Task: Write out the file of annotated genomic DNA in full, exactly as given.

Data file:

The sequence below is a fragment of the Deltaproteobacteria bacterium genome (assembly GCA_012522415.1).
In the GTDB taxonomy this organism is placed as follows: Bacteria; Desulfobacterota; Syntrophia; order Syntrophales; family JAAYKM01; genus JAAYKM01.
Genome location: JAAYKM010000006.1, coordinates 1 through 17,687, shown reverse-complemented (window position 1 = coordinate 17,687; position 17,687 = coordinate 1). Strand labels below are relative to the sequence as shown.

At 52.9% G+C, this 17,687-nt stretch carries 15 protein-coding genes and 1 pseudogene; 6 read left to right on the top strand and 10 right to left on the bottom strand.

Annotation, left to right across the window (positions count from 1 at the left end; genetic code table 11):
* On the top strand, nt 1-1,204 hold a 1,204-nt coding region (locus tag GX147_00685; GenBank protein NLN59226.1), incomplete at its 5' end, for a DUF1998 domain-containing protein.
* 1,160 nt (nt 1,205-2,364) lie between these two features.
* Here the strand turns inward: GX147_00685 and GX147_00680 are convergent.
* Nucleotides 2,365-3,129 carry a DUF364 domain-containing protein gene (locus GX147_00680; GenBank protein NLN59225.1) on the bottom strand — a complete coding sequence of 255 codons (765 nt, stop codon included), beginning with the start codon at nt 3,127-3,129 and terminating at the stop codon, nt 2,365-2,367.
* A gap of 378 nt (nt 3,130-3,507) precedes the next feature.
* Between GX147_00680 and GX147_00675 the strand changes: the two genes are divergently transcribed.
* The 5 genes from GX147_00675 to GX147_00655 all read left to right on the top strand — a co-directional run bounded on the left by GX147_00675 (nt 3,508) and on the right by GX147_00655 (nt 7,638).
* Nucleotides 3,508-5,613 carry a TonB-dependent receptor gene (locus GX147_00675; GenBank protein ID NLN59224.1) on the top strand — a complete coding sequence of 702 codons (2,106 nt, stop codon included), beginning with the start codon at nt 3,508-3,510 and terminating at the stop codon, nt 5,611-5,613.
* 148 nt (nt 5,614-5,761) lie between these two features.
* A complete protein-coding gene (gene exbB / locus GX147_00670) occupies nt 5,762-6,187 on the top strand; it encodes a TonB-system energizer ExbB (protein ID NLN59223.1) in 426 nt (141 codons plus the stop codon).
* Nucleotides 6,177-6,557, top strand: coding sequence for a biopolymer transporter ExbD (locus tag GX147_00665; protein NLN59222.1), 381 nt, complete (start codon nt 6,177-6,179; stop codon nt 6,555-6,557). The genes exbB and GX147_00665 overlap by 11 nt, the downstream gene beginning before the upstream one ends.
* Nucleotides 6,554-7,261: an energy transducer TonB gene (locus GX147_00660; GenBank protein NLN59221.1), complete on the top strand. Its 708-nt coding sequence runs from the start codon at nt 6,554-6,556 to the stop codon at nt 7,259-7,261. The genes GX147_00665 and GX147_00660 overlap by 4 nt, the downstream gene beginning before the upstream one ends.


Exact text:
The sequence below is a fragment of the Deltaproteobacteria bacterium genome (assembly GCA_012522415.1).
In the GTDB taxonomy this organism is placed as follows: Bacteria; Desulfobacterota; Syntrophia; order Syntrophales; family JAAYKM01; genus JAAYKM01.
Genome location: JAAYKM010000006.1, coordinates 1 through 17,687, shown reverse-complemented (window position 1 = coordinate 17,687; position 17,687 = coordinate 1). Strand labels below are relative to the sequence as shown.

At 52.9% G+C, this 17,687-nt stretch carries 15 protein-coding genes and 1 pseudogene; 6 read left to right on the top strand and 10 right to left on the bottom strand.

Annotation, left to right across the window (positions count from 1 at the left end; genetic code table 11):
* On the top strand, nt 1-1,204 hold a 1,204-nt coding region (locus tag GX147_00685; GenBank protein NLN59226.1), incomplete at its 5' end, for a DUF1998 domain-containing protein.
* 1,160 nt (nt 1,205-2,364) lie between these two features.
* Here the strand turns inward: GX147_00685 and GX147_00680 are convergent.
* Nucleotides 2,365-3,129 carry a DUF364 domain-containing protein gene (locus GX147_00680; GenBank protein NLN59225.1) on the bottom strand — a complete coding sequence of 255 codons (765 nt, stop codon included), beginning with the start codon at nt 3,127-3,129 and terminating at the stop codon, nt 2,365-2,367.
* A gap of 378 nt (nt 3,130-3,507) precedes the next feature.
* Between GX147_00680 and GX147_00675 the strand changes: the two genes are divergently transcribed.
* The 5 genes from GX147_00675 to GX147_00655 all read left to right on the top strand — a co-directional run bounded on the left by GX147_00675 (nt 3,508) and on the right by GX147_00655 (nt 7,638).
* Nucleotides 3,508-5,613 carry a TonB-dependent receptor gene (locus GX147_00675; GenBank protein ID NLN59224.1) on the top strand — a complete coding sequence of 702 codons (2,106 nt, stop codon included), beginning with the start codon at nt 3,508-3,510 and terminating at the stop codon, nt 5,611-5,613.
* 148 nt (nt 5,614-5,761) lie between these two features.
* A complete protein-coding gene (gene exbB / locus GX147_00670) occupies nt 5,762-6,187 on the top strand; it encodes a TonB-system energizer ExbB (protein ID NLN59223.1) in 426 nt (141 codons plus the stop codon).
* Nucleotides 6,177-6,557, top strand: coding sequence for a biopolymer transporter ExbD (locus tag GX147_00665; protein NLN59222.1), 381 nt, complete (start codon nt 6,177-6,179; stop codon nt 6,555-6,557). The genes exbB and GX147_00665 overlap by 11 nt, the downstream gene beginning before the upstream one ends.
* Nucleotides 6,554-7,261: an energy transducer TonB gene (locus GX147_00660; GenBank protein NLN59221.1), complete on the top strand. Its 708-nt coding sequence runs from the start codon at nt 6,554-6,556 to the stop codon at nt 7,259-7,261. The genes GX147_00665 and GX147_00660 overlap by 4 nt, the downstream gene beginning before the upstream one ends.